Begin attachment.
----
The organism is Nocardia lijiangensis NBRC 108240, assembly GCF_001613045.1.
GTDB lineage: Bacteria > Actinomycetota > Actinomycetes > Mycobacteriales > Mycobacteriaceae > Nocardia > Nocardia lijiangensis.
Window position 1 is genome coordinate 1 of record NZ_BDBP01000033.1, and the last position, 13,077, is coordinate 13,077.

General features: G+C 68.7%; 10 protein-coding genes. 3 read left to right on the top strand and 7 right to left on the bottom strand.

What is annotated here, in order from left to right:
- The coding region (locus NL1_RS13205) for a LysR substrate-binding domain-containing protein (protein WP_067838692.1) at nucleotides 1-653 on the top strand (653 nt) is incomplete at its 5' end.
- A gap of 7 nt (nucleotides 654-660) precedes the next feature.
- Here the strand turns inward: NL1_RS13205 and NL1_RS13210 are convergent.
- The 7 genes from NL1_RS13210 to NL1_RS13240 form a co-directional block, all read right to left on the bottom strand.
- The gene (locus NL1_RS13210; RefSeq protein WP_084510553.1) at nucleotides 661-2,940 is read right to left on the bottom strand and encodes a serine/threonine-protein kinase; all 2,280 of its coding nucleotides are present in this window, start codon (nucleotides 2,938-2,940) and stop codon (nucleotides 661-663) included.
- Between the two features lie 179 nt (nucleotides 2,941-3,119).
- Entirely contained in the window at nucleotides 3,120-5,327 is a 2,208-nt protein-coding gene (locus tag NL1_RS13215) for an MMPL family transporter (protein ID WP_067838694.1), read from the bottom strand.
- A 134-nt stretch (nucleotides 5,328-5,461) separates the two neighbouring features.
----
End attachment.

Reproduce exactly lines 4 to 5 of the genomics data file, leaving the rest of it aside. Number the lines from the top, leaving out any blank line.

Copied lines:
General features: G+C 68.7%; 10 protein-coding genes. 3 read left to right on the top strand and 7 right to left on the bottom strand.

What is annotated here, in order from left to right: